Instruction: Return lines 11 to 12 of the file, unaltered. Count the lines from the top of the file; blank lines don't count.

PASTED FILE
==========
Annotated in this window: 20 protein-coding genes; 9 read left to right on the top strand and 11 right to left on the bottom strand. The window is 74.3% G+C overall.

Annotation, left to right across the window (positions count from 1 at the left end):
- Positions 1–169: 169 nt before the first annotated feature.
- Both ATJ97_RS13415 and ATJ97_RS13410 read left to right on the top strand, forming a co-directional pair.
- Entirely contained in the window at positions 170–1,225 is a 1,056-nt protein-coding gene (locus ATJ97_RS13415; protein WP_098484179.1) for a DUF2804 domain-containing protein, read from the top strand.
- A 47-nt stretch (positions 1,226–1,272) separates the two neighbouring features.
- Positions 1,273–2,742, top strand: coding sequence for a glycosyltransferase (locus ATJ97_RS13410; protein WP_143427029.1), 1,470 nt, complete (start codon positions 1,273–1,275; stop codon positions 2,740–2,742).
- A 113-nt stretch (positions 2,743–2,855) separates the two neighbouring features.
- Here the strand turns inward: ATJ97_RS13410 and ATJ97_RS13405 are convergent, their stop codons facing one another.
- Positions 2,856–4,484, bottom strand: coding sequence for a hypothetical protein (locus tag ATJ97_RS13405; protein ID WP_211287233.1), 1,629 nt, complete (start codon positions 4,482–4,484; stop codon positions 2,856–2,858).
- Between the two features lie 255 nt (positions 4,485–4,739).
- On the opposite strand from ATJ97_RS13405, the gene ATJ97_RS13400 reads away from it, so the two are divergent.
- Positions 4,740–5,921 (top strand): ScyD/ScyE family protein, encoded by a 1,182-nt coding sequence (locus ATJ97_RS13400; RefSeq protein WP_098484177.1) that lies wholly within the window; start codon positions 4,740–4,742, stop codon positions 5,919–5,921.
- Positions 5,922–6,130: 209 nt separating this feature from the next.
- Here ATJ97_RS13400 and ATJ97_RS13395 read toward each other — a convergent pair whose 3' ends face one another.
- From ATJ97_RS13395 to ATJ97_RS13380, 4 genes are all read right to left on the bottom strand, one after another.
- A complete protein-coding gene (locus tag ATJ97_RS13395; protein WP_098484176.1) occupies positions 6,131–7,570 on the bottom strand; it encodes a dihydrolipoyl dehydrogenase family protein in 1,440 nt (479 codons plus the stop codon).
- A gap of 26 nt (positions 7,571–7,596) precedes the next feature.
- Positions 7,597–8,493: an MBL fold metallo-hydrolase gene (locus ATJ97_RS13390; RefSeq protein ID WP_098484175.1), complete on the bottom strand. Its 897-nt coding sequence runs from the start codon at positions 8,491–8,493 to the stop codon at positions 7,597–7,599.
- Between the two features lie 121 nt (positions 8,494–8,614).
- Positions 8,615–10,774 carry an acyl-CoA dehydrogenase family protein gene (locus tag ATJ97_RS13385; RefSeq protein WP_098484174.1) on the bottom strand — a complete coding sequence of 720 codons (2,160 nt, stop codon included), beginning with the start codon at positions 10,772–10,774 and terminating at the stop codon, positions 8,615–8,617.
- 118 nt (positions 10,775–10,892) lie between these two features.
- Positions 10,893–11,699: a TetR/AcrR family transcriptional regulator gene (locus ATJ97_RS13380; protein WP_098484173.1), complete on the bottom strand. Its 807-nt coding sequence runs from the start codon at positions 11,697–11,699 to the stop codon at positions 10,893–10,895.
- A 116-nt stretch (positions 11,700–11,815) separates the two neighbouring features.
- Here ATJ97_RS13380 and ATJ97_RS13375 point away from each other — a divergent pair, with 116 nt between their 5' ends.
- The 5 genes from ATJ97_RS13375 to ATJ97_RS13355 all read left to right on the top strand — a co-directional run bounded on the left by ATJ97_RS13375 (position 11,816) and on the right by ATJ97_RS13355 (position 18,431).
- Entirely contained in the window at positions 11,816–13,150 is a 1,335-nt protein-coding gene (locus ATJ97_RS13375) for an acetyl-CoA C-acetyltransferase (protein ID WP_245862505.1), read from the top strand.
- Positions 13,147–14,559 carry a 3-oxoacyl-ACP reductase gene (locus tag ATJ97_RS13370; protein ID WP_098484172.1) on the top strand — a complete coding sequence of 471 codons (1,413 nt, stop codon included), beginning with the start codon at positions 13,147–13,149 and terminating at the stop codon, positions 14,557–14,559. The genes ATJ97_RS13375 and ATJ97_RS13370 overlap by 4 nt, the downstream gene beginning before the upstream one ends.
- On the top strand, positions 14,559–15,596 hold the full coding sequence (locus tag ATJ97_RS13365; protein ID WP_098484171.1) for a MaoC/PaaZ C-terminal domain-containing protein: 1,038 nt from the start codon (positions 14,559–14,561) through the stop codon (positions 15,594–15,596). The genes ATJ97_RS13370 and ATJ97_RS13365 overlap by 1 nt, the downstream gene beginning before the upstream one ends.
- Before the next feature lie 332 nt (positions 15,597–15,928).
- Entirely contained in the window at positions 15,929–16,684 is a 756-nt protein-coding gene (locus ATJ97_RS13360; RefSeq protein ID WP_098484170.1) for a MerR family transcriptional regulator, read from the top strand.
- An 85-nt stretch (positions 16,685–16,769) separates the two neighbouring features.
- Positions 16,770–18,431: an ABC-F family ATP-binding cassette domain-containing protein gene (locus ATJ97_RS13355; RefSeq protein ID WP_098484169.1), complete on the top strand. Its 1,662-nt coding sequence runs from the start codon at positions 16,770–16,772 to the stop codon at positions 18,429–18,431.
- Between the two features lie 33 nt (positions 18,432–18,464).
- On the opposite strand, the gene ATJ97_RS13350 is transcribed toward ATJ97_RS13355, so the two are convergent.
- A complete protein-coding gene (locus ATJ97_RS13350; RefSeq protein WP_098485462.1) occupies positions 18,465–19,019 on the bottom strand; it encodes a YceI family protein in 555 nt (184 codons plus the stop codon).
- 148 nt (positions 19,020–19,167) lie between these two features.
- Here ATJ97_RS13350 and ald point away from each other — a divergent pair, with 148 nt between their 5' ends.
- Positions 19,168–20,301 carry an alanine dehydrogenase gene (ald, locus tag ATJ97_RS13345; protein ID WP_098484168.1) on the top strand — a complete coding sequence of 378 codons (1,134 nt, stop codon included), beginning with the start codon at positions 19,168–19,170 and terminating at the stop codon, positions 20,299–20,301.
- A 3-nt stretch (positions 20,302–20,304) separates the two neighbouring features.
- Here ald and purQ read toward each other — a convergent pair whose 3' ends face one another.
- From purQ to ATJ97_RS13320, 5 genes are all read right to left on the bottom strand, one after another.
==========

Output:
- Between the two features lie 255 nt (positions 4,485–4,739).
- On the opposite strand from ATJ97_RS13405, the gene ATJ97_RS13400 reads away from it, so the two are divergent.